I’m not an author/artist of terribly brazen ambitions, at least not in terms of the entire “Fame-game, ho-stroll, dumb-it-down & sell your soul” paradigm. No. No no no no NO. I would like my work, my efforts, to be recognized or just basically enjoyed, and I would like to make a reasonable living in the process. But fame is not one of my desires, not for its own sake. In fact, I’m surprised that so many human beings still apparently hunger for fame, that so many seem to ache with growling bellies for the chance to satiate themselves with it. It’s always been a bit of a psychological disease, fame, but at least it used to be a somewhat fascinating disease. These days, fame strikes me as possessing all the mystique and attractiveness of some sort of venereal infection. Anyone can “get” it, if they’re reckless enough, and it’s the kind of malady that I imagine prompts sufferers to stutter and stammer in the presence of indifferent, overworked doctors in the closet-sized examining rooms of dreary clinics across the globe:
PATIENT: “Oh, God. No. What is it, Doc? Is it as serious as I thought it was? Have I caught a bad case of the Kardashians? I knew those bugs weren’t going to just clear-out overnight. Tell it to me straight.”
DOCTOR: “Actually, I’m afraid it’s worse than Kardashians. You’ve got a particularly nasty Honey Boo Boo on your Bieber. I must say, I haven’t seen a case of fame this virulent in quite some time. But calm down. There’s a slew of new pharmacological treatments for grotesque infestations like this. In fact, I have about a dozen free samples in my cabinet right now. Name brands, too. Would you like to try six or seven of them? I’ll throw in some Oxycontin for the indignity of it all.”
Anyhow, satire aside, the idea of fame (as it’s cut-and-pasted for humans today) ought to disturb anyone with a shred of soul. But I’m not here to judge the motives of others, necessarily. I may not want fame, but I’m also not stupid. A particular level of success brings a measure of notoriety. I’m okay with that, so long as matters don’t become tubercular. I think I possess enough emotional stability at this juncture to “deal” with it, but one never knows, does one? Our plans and self-perceptions are easily dashed and brushed aside by Fate. Blogging and tweeting and Facebooking and YouTubing is all a bit much, frankly, but I’m doing it because I realize that, in order to spread the word about my work without aid of a manic LA publicist, I have to participate. That’s okay, too, so long as I feel I can be honest and rational with potential readers. If it ever feels utterly manufactured, or even begins to drift toward the remote possibility of feeling that way, you can rest assured that I will cease and desist.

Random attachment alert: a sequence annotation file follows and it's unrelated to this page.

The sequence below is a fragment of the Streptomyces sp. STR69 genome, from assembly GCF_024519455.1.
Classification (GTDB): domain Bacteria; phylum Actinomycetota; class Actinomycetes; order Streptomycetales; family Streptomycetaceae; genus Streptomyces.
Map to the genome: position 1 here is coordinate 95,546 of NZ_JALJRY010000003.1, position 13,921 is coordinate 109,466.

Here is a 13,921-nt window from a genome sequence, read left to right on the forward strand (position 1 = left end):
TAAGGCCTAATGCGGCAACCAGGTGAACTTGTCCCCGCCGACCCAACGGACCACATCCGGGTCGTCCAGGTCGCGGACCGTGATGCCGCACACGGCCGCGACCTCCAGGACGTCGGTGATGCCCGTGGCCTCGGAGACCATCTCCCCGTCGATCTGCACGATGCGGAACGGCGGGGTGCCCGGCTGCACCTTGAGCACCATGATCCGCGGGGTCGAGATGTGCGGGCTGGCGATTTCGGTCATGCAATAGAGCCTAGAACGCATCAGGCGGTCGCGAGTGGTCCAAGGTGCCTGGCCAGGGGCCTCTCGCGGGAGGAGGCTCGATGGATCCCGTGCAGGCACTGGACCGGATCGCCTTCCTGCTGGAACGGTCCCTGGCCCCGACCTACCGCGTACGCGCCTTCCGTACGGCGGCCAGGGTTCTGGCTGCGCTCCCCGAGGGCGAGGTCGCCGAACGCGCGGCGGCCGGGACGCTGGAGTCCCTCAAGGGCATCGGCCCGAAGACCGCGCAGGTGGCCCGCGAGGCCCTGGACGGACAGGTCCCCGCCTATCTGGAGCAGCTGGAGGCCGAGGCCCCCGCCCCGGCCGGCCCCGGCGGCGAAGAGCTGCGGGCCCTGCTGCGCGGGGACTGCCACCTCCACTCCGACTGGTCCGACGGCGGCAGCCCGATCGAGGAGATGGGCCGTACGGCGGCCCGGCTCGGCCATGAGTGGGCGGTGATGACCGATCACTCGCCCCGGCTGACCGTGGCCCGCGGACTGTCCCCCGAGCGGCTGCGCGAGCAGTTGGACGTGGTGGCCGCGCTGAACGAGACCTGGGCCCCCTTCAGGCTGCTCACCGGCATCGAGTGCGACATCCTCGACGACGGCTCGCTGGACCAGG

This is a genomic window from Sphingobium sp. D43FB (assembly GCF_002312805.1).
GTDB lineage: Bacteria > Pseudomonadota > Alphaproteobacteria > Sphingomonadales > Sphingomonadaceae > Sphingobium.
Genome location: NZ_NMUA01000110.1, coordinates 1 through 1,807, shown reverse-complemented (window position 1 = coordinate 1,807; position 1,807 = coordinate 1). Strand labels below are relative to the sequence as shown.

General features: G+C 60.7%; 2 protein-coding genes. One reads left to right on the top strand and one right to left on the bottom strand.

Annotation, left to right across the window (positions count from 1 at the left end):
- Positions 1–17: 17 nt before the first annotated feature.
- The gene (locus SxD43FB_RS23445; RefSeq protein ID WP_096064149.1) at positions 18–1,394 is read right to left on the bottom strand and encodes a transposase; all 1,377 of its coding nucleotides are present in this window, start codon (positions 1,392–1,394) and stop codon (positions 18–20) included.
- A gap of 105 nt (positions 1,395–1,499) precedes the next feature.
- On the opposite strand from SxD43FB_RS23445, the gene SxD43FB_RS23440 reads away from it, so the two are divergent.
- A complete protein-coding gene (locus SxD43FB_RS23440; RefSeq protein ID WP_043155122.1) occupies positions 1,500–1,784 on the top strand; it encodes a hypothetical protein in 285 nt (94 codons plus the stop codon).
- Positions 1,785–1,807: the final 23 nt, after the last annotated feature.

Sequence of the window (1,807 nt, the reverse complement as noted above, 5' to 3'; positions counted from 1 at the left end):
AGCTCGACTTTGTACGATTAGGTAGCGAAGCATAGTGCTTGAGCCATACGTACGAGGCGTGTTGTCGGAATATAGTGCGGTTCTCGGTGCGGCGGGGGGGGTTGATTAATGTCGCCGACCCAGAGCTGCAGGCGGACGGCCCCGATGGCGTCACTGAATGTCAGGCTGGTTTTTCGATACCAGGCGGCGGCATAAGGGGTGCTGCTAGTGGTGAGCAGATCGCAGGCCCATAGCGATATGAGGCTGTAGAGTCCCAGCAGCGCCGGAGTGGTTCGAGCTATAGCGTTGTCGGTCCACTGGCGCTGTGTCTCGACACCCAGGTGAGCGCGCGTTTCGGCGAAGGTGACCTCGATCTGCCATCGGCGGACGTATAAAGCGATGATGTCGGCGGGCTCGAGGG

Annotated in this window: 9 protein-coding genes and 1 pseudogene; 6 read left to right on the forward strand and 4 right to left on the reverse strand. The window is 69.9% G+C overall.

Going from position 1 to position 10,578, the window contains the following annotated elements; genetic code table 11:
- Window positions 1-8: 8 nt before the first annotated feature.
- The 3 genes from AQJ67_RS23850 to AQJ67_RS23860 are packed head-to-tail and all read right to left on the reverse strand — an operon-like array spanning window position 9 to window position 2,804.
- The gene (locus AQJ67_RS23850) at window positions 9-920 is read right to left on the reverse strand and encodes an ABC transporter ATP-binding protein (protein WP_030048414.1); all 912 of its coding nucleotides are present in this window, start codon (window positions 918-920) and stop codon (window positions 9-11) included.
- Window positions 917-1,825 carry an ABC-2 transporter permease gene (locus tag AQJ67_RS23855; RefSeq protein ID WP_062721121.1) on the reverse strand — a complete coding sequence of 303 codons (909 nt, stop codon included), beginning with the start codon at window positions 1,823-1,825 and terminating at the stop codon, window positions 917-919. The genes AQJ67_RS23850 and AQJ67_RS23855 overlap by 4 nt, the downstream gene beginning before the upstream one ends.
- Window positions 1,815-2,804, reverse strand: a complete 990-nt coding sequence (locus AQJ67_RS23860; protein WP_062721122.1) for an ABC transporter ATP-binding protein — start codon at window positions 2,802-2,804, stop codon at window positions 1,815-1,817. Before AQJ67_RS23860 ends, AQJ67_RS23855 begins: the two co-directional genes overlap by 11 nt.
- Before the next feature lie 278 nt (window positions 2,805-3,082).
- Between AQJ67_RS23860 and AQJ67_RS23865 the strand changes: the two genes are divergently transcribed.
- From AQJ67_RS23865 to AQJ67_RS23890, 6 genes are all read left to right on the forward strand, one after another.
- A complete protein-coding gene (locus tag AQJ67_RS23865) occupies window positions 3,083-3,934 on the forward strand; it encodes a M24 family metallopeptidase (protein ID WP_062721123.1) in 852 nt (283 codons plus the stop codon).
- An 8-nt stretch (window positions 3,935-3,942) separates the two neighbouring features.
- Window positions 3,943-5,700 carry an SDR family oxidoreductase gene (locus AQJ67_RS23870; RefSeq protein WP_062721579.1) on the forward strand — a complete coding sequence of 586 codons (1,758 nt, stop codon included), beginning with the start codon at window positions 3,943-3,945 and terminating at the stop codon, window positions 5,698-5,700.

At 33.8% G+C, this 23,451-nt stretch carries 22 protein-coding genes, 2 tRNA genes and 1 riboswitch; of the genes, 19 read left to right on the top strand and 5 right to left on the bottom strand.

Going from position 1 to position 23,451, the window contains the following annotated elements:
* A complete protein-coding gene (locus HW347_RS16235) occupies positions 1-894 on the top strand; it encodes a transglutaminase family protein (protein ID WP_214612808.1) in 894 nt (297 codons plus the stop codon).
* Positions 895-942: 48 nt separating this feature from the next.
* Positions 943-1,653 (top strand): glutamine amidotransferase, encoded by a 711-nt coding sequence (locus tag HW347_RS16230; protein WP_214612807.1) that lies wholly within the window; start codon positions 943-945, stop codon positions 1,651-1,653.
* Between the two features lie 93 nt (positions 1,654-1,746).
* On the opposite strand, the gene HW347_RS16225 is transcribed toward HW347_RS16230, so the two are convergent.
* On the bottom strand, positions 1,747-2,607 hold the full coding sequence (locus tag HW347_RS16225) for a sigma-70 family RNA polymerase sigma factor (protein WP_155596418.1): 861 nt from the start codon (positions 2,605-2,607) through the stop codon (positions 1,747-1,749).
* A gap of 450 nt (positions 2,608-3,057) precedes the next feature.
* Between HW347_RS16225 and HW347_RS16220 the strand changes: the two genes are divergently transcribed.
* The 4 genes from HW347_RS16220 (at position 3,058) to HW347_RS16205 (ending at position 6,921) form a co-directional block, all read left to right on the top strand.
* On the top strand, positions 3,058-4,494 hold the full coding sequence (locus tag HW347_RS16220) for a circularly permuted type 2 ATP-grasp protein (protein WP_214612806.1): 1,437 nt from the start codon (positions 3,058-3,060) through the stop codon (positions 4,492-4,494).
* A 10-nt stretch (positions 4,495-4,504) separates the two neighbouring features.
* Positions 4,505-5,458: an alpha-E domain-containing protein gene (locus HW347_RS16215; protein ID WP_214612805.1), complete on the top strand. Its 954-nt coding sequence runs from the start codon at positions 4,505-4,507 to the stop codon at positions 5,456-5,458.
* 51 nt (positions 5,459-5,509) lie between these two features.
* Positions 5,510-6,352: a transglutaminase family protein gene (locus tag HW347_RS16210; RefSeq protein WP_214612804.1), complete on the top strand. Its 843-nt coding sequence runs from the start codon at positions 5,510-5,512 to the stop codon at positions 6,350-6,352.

That is why I am revealing the true purpose behind my writing efforts, aside from the enjoyment I derive by sharing stories of my own creation and the desire to make a living doing something I very much enjoy. No hordes of adoring, clamoring acolytes, thank you very much.
I want hordes of lavender. In fact, I want an entire farm planted with the stuff. I don’t even want a big farm. Forty acres ought to do nicely. Lavender is my favorite plant because it is hardy and colorful. Its fragrance is like incense and, Catholic gent that I am, I love me some incense. Contrary to the somewhat effete reputation of lavender, I believe it to be a plant for both sexes. It’s fragrant enough for women who enjoy those little pillow sachets or what-have-you, but its fragrance is clean and almost antiseptic enough for a man to appreciate, as well. The earth’s most beguiling natural perfume, in my opinion. Bees love it and use it to create honey of extraordinary elegance. People can even cook with it, though it isn’t as versatile as its distant cousin, rosemary. I want to plant acres of lavender in some lonesome valley (it grows with admirable tenacity here in Central California), I want to tend it myself from sun-up until sun-down, if necessary, and I want to harvest it myself. I want to feel the dirt in my hands, friends. Maybe I’d open a little shed-sized store in the driveway and sell jars of the lavender honey, or perhaps jars of the lavender/sugar/and tea-tree oil body scrub I make. Or maybe I’ll just stand amid the fields on any given summer evening and be grateful that I sold enough books about magic to merit the magical pleasure of a good crop. That’s my real life’s “dream,” if you will.
So, buy a book or two and invest in a Future Farmer of America. Save a few bees, probably, too. I’ll handle any attendant fame as best I can and, if not, there’ll be plenty of bushes in which to hide. Thanks.
By the way, my good friends at AME configured my Amazon Author Central Page today. Have a look and have a great day. ~JK